New Report Calls for Action on Discrimination in General Practice
Publication date: May 2021
A new report from a working group led by the LMC has highlighted discrimination faced by staff and patients from Black and Ethnic Minority backgrounds in general practice and calls for a zero tolerance approach to tackle racism in all its forms.
The report, Racism and Discrimination – the experience of primary care professionals in the Humberside region, is based on a survey of clinical staff, managers and administrators working in general practice in the Humber region.
The survey is part of a Humberside-wide strategy, supported by the four CCGs in the region, to address racial inequalities and barriers, and provide support for all those staff from ethnic minority backgrounds working in primary care.
238 people responded to the survey distributed by Humberside LMCs, the highest response rate for any consultation we have ever conducted. The responses highlighted respondents’ experiences of discrimination in areas including training, working patterns, and complaints.
For example, 22% of Black and Minority Ethnic respondents reported that their ability to train in their careers was affected by racism or discrimination. One respondent commented:
“Comments were made throughout my career that I was an inferior doctor…rather than seeing the positives - awareness of different cultures, languages and attitudes. My background was seen as a negative.”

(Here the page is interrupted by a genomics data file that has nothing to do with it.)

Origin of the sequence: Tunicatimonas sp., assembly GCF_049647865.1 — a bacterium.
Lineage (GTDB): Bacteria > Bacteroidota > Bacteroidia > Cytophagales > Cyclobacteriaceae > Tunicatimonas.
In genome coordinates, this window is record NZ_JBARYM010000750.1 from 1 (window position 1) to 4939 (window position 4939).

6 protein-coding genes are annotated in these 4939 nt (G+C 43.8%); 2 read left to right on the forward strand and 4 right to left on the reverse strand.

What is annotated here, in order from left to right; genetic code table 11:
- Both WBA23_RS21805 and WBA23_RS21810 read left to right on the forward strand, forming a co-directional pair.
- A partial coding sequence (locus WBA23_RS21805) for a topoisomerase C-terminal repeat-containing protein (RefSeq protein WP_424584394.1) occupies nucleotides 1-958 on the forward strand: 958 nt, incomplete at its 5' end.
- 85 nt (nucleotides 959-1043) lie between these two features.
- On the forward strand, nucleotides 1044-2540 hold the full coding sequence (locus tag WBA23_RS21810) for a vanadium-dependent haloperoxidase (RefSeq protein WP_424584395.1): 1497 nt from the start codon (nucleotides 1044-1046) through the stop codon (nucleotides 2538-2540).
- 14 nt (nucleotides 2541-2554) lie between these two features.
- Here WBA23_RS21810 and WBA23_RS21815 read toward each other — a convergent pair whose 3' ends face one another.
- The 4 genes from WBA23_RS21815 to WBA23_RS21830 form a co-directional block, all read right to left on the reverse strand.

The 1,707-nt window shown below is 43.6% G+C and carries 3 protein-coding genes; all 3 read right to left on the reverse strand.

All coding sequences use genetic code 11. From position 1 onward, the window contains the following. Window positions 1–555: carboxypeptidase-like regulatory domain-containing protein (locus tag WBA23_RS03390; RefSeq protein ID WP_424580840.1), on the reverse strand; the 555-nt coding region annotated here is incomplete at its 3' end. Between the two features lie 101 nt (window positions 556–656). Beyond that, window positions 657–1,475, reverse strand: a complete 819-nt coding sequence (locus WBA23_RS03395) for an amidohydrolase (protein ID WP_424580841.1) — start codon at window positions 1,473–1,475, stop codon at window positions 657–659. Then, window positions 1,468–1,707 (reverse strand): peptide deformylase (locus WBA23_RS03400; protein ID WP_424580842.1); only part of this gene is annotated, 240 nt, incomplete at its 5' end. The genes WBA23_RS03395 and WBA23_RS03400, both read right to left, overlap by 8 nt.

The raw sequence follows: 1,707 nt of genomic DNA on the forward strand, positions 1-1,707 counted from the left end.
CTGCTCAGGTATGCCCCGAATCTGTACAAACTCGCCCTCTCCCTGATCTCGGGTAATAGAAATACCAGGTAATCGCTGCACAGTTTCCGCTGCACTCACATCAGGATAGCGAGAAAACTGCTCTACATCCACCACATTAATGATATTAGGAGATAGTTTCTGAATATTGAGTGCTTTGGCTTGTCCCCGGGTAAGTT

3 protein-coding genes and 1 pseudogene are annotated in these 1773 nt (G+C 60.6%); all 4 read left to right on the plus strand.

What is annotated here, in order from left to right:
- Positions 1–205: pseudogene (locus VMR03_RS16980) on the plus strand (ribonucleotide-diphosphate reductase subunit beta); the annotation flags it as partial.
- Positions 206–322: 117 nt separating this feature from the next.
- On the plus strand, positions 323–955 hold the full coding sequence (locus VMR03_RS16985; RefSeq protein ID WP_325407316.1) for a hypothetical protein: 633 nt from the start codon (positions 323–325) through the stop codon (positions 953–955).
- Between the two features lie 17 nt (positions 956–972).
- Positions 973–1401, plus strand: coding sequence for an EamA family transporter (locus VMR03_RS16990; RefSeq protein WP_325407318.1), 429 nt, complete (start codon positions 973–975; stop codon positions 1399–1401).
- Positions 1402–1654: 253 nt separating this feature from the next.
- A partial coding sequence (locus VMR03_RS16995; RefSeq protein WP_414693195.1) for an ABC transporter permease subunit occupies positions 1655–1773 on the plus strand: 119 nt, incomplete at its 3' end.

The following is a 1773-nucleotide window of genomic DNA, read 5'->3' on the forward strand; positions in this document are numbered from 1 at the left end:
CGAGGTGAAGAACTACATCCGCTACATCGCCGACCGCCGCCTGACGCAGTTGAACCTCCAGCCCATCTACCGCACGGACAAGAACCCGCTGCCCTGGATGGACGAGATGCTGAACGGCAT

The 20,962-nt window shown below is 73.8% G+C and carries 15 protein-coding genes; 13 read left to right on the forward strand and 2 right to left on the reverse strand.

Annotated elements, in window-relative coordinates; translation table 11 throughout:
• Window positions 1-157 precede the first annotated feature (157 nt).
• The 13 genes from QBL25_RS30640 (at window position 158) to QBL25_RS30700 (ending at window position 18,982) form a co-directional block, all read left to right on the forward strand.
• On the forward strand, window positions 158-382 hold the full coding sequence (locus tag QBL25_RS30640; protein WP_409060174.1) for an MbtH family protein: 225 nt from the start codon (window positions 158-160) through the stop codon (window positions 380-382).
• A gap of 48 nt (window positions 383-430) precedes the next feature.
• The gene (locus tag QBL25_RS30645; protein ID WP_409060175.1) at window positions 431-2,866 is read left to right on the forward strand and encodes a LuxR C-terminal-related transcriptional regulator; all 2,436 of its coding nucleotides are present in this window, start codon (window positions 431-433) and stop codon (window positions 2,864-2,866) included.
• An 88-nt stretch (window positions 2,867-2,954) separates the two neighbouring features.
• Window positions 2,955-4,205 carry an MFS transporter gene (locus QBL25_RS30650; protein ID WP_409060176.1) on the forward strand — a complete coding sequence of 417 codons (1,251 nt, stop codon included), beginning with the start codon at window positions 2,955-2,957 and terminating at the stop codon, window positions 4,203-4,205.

The report has been compiled by a working group made up of representatives from general practice and led by Dr Zoe Norris, Medical Director at Humberside LMCs. She says:
“The report is not an easy read, and starkly illustrates the challenges our colleagues and patients are encountering every day due to racism and discrimination.”
“It’s based on the lived experience of both clinical and non-clinical staff working in primary care across the Humber region, and we’re incredibly grateful to all the staff who shared what are clearly very difficult experiences with us.”
“Despite the problems highlighted we hope that, through shining a light on these issues, this will be the beginning of a conversation between all of us working in primary care to tackle discrimination.”
Download the report (PDF).
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